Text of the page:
Across Europe, citizens are irate at the conduct of their leaders, who have encouraged a horde of migrants from the Middle East to descend upon the continent.
As the third world throngs came to Europe, they brought many of the problems commonplace in their homelands along with them.
Terrorism, sexual assault, and anti-Semitism are up since German Chancellor Angela Merkel unilaterally opened Europe’s doors to any and all comers.
At The American Conservative, Scott McConnell explains that a backlash against Merkel and other globalists who have allowed unfettered immigration into Europe is the unifying force behind the rise in right wing parties in Europe. But the pro-globalist forces are fighting back. He writes (abridged):
Tasking themselves with forming a strategy to protect “Europe” from the votes of an increasingly Euroskeptic electorate, two staffers at the European Council of Foreign Relations, a Berlin-based think tank, have just published a document that explains much of this. Susi Dennison’s and Pawel Zerka’s guide to the 2019 European elections, subtitled “How anti-Europeans Plan to Wreck Europe and What Can be Done to Stop It,” is of great value however much one disagrees with the politics of the authors.
The two lay out quite clearly what is and is not at stake in this May’s election.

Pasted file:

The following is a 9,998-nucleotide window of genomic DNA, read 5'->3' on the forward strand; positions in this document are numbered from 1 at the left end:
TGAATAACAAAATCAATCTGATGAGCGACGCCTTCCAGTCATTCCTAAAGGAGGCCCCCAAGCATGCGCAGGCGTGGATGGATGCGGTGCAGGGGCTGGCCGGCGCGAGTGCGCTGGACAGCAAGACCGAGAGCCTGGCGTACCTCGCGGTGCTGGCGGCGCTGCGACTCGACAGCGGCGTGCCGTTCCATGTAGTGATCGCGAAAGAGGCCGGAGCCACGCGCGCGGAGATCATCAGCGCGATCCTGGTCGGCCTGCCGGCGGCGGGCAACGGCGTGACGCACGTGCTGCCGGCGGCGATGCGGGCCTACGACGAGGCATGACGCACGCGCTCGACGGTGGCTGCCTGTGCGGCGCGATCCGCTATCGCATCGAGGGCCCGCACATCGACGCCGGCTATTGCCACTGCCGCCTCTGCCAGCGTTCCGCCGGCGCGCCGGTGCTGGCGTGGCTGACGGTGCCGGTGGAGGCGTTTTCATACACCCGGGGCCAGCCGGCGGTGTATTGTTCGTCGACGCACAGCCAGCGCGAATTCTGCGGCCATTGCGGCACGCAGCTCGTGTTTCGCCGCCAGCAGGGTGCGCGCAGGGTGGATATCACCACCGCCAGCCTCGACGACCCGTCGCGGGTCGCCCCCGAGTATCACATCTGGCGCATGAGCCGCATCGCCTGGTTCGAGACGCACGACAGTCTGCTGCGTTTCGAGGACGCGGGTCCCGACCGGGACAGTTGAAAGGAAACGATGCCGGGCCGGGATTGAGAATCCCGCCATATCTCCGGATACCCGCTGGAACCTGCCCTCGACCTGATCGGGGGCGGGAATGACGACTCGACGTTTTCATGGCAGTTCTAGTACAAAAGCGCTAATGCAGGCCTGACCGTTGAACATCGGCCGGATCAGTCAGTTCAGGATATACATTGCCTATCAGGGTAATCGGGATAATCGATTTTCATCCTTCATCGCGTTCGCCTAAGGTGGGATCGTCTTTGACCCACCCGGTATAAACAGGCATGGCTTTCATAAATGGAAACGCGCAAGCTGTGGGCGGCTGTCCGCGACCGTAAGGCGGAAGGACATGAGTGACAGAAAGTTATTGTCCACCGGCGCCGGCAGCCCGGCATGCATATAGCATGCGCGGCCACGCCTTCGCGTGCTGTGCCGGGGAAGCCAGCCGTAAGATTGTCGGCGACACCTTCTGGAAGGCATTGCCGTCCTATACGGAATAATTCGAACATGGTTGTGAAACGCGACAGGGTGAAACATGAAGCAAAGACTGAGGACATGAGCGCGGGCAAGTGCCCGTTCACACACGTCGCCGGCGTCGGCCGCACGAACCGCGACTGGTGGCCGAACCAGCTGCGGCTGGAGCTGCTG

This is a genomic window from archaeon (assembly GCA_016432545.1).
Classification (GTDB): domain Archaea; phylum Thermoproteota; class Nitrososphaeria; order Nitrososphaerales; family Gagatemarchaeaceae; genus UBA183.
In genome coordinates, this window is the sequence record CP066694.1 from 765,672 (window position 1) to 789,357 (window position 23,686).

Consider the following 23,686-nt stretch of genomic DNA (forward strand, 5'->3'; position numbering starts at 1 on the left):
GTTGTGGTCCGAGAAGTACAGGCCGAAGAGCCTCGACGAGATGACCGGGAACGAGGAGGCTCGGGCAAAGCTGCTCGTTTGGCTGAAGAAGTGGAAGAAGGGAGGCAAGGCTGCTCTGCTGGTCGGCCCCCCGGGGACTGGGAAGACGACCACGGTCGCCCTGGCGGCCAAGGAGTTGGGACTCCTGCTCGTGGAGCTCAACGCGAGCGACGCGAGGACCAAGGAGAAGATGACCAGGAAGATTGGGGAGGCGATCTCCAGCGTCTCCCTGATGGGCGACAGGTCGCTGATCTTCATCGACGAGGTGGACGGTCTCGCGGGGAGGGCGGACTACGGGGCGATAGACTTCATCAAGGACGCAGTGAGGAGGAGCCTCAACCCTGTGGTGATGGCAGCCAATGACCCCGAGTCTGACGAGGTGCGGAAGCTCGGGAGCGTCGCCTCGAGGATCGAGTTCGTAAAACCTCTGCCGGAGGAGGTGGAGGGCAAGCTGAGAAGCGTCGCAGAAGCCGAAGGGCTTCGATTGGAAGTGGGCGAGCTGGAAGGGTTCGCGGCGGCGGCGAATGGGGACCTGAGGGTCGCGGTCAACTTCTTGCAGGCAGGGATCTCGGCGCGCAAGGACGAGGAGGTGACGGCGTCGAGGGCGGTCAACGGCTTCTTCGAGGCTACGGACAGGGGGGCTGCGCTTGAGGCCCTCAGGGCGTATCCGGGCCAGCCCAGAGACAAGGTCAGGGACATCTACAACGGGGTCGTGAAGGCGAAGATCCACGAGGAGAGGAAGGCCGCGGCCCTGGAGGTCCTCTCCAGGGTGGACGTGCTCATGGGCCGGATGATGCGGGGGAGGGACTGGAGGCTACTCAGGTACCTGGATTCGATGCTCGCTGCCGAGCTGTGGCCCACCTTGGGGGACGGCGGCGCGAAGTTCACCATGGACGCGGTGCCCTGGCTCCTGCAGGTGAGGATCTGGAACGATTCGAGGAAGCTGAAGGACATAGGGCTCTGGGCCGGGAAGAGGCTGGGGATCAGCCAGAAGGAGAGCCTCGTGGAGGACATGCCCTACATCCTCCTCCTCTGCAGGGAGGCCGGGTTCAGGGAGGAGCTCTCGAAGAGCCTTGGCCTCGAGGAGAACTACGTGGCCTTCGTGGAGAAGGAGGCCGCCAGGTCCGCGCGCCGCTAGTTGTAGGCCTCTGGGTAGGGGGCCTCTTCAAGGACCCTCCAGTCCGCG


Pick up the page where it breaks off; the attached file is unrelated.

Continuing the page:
Dennison and Zerka consider 2019 to be the most consequential European Parliament vote ever. Though resolutions passed by the Parliament have no real power, the authors worry that if Euroskeptic parties on both the right and left combine for more than 33 percent of the seats, they will be able to shape legislation, influence executive decisions, and change the tenor of the debate within European institutions.
The main focus of the conservative Euroskeptic campaign is immigration. The authors quote Hungary’s president Victor Orbán claiming that “the conventional division of parties on the right and left will be replaced by the division between those which are pro-immigration and those which are anti-immigration,” and seem to agree.
They note that immigration is a unifying force for right-wing parties that disagree on other issues (Russia, for instance), and that it has “caused mainstream parties of the right and left to advocate increasingly draconian approaches to immigration management.” Here, their paper, in its candor, becomes almost amusing. “The nationalists focus on migration is well chosen,” they acknowledge, “because the issue not only resonates with voters but also demonstrates the divides within the much larger pro-European camp. It seems that most European voters would prefer to reduce immigration.”
The authors then outline various strategies by which the pro-migration forces can thwart the will of the voters.
Euroskeptic voters are rebelling …in great part because migration has made large and ever-expanding parts of their countries feel not particularly European. In France, the phrase increasingly used to describe some sections is “territories lost to the Republic”—and variations on that exist throughout Western Europe. So voters support anti-migration parties, only to get depicted as “anti-Europe.”
The pro-Brussels folks thus pretend that there’s nothing more “European” than neighborhoods filled with women dressed in burkas and unofficially policed by Islamic authorities. But for many, this is an obvious and massive lie.
Read more here.
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